where ‘’ denotes the complex conjugate. Because our data are discrete sequences, we used the definition described in Eq. 1 for our work [75]. The wavelet transform can be seen as the cross-correlation between the time series \(x ( t ) \) and a set of functions \(\psi^{*}_{s, \tau } ( t ) \), distributed over t, with different widths [76]. For our analysis, we used the Morlet complex wavelet, defined as \(\smash{\psi ( t ) =\pi ^{-1/4}e^{i\omega _{0}t}e^{-t^{2}/2}}\), which yields a good balance between time and frequency localisation, and that has been used in time-series analysis [77, 78]. To examine the temporal evolution of the series, we used the local wavelet spectrum as a tool to evaluate the periodicity in crime. The local wavelet spectrum is defined as \(\vert {\mathrm{W}}(s, n) \vert ^{2}\) and we can average it across both time and period (scale). Averaging the local spectrum across time, as defined in Eq. 2, yields the global wavelet spectrum. Averaging it across scale yields the scale-averaged wavelet power, as described in Eq. 3, and we analyse the temporal evolution of a periodic signal. In Eq. 3, \(C_{\delta }\) is the reconstruction factor defined for each wavelet function calculated by reconstructing a delta function δ from its wavelet transform; since we use the Morlet wavelet with \(\omega_{0}=6\), the reconstruction factor \(C_{\delta }=0.776\) [75]. Here, we followed Torrence and Compo and used \(s_{j}=s_{0}2^{j\delta j}\) for \(j=\{0, 1,\ldots, J\}\), and \(J=\delta j^{-1} \log_{2} ( N\delta j/s_{0} ) \), where \(s_{0}\) is the smallest resolvable scale [75]. Note that since we analyse finite data, we must mind the borders because we do not have data beyond the bounds \([ 0, N ] \). Thus, \(\smash{W_{X} ( s,n ) }\) becomes unreliable as n reaches the bounds—the cone of influence [75]. We treated the borders using the e-folding time of \(\psi ( \cdot ) \) at each scale s, which for the Morlet wavelet is \(\sqrt{2}s\). In practice, we padded the time series with zeroes and calculated the cone of influence.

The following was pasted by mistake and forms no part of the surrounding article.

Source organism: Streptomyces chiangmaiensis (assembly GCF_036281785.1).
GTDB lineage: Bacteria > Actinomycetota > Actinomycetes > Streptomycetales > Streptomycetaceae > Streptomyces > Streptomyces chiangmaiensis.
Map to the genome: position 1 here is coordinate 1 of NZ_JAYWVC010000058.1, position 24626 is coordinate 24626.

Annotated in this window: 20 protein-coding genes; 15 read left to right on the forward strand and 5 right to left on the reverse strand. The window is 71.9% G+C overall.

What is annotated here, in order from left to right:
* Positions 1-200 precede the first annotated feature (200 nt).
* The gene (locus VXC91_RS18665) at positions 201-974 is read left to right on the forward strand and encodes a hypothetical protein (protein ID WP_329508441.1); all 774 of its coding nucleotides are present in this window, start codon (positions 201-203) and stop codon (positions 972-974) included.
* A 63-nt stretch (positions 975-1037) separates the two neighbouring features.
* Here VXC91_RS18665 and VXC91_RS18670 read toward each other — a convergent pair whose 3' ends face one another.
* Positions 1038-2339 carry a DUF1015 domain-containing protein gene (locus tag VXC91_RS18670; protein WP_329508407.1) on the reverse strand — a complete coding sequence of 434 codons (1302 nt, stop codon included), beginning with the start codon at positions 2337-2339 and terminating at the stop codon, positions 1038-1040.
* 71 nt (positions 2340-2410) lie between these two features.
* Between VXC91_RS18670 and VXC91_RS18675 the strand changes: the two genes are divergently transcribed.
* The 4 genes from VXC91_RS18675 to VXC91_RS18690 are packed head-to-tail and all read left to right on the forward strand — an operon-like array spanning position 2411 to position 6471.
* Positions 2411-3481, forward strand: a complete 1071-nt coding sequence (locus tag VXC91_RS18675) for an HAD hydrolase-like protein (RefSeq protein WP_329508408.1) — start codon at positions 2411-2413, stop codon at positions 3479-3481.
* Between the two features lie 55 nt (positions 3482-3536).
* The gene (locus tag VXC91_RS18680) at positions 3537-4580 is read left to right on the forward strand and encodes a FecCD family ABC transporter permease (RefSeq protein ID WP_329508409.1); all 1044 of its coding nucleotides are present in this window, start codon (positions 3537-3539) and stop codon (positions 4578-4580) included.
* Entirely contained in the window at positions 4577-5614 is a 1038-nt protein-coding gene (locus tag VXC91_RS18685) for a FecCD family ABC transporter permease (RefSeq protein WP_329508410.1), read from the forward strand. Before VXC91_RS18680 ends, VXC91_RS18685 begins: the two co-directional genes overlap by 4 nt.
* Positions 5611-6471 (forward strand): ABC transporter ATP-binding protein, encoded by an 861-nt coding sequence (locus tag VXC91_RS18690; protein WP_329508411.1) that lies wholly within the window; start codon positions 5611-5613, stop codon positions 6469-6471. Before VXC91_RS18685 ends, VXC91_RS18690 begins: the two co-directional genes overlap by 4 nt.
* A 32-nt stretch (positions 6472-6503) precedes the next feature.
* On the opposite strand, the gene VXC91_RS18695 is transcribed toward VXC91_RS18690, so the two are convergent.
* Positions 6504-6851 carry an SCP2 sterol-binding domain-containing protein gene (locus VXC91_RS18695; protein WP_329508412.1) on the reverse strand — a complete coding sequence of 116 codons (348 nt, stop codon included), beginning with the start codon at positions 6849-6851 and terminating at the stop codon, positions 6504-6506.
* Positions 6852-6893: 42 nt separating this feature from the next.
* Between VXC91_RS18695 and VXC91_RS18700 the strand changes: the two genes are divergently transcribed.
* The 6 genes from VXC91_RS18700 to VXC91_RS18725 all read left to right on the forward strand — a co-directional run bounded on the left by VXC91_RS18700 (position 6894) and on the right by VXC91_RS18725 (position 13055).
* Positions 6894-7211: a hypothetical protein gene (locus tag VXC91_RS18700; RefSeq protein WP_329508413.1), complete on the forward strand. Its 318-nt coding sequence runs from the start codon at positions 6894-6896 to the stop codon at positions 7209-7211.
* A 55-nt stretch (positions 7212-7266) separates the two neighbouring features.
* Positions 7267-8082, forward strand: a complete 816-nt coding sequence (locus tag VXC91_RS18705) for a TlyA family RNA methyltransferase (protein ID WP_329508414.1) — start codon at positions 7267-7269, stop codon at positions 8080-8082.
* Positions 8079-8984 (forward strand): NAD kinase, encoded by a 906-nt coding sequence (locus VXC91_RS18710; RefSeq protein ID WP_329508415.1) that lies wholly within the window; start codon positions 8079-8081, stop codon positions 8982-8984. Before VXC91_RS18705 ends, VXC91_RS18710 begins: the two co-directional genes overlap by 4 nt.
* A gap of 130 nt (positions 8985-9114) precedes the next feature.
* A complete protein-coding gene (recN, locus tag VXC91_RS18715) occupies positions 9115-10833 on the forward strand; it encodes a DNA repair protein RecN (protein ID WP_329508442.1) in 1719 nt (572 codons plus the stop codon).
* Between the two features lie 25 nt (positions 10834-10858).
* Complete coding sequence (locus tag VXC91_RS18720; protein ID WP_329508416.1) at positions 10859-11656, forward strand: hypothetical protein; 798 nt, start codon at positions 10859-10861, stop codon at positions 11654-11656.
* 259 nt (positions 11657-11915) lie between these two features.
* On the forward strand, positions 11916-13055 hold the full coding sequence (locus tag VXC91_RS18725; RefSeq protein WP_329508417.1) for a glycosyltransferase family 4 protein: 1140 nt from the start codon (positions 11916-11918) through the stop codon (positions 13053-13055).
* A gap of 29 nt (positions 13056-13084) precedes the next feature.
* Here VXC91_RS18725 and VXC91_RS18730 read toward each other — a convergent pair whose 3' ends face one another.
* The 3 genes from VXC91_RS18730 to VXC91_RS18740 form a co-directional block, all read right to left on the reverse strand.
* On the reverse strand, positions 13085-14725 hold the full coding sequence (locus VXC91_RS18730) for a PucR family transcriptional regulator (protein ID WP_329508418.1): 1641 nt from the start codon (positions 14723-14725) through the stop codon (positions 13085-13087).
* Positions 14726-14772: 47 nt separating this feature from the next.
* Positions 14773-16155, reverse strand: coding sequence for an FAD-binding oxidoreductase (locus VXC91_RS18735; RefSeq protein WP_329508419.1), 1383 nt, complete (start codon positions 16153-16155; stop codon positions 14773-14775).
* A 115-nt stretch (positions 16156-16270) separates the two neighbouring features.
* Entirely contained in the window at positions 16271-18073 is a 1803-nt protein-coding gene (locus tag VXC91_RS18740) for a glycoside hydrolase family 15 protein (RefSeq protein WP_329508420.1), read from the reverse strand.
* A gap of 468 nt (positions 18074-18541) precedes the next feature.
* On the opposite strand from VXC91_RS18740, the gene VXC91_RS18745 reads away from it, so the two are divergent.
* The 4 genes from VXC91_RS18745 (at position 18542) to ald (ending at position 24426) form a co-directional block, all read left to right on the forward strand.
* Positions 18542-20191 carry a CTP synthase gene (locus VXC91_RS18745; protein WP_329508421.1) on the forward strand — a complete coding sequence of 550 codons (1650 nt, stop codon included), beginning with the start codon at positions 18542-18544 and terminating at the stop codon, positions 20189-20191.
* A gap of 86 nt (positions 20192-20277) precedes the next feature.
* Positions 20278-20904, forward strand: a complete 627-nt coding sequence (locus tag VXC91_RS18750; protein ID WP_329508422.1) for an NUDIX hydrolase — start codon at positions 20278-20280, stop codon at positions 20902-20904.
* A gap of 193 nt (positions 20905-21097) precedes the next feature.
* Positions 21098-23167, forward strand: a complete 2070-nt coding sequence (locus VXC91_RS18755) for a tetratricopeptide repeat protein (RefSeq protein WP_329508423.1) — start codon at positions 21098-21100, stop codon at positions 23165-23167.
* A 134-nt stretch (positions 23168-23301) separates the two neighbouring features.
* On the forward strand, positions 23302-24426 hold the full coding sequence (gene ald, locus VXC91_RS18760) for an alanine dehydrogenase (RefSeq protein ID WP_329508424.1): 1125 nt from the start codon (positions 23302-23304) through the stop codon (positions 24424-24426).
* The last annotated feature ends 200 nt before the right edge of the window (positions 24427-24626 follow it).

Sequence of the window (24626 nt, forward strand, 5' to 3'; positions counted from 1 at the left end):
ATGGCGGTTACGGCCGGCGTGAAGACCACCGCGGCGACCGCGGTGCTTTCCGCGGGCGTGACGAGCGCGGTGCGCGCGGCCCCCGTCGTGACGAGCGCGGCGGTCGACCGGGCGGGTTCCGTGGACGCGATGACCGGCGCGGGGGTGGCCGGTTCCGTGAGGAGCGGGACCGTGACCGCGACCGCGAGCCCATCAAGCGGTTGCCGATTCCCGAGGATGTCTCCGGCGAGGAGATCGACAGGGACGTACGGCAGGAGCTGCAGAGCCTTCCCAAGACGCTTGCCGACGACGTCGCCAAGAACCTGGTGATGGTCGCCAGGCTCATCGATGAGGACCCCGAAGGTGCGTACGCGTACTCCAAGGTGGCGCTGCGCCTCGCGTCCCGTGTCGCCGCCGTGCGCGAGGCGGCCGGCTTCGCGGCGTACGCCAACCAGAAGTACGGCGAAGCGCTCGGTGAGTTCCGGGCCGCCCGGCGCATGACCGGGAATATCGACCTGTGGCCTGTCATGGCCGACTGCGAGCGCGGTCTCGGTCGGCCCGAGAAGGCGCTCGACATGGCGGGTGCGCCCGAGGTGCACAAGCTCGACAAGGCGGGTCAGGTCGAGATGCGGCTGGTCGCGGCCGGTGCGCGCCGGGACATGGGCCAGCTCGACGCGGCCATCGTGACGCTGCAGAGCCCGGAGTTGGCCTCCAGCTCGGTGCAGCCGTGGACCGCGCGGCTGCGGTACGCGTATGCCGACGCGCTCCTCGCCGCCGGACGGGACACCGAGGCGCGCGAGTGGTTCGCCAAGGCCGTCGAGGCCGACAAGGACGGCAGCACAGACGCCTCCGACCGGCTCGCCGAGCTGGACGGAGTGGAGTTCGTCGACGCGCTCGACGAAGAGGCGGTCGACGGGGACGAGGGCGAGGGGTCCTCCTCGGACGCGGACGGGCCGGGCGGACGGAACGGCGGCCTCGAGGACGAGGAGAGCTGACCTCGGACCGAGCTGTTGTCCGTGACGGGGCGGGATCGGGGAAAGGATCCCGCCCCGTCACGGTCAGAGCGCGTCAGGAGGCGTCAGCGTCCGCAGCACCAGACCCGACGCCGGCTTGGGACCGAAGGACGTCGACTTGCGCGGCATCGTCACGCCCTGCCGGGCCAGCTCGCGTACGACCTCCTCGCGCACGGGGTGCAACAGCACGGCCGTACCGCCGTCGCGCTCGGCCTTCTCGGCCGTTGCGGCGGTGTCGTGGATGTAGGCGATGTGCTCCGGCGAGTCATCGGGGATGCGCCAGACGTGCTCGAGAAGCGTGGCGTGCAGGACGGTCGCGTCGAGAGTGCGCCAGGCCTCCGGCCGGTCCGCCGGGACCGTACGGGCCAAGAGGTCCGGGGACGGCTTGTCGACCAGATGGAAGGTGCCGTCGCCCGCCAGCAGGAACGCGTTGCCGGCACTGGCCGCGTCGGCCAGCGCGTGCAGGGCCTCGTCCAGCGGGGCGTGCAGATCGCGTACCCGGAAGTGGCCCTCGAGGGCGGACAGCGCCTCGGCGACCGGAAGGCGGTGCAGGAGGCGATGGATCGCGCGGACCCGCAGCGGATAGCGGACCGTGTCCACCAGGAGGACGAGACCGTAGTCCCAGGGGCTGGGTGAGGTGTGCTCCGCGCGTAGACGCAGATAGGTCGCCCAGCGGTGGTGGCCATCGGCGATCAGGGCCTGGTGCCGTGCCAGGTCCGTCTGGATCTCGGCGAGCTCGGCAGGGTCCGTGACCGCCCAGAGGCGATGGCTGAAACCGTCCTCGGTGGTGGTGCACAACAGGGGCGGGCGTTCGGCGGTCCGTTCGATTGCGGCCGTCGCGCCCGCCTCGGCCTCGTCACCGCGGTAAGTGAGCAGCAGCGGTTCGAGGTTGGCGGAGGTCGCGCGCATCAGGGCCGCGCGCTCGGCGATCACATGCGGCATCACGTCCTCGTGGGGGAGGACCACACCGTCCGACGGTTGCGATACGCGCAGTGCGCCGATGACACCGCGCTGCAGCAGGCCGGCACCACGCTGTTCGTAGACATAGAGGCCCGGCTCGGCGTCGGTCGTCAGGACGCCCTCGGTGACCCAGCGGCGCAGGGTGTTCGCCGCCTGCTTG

The wavelet power spectrum gives us a measure of local variance. Its statistical significance was also of our interest. We used the method developed by Torrence and Compo [75], which tests the wavelet power against a null model that generates a background power spectrum \(P_{k}\). The test is given by:
$$\begin{aligned} D \biggl( \frac{ \vert \overline{W}_{X} ( s, n ) \vert ^{2}}{\sigma_{X}^{2}} < p \biggr) = \frac{1}{2}P_{k} \chi^{2}_{\nu }, \end{aligned}$$
(5)
where \(\nu =2\) for complex wavelets (our case) and \(\nu =1\) for real-valued wavelets [75].

4.3 Creating spatial units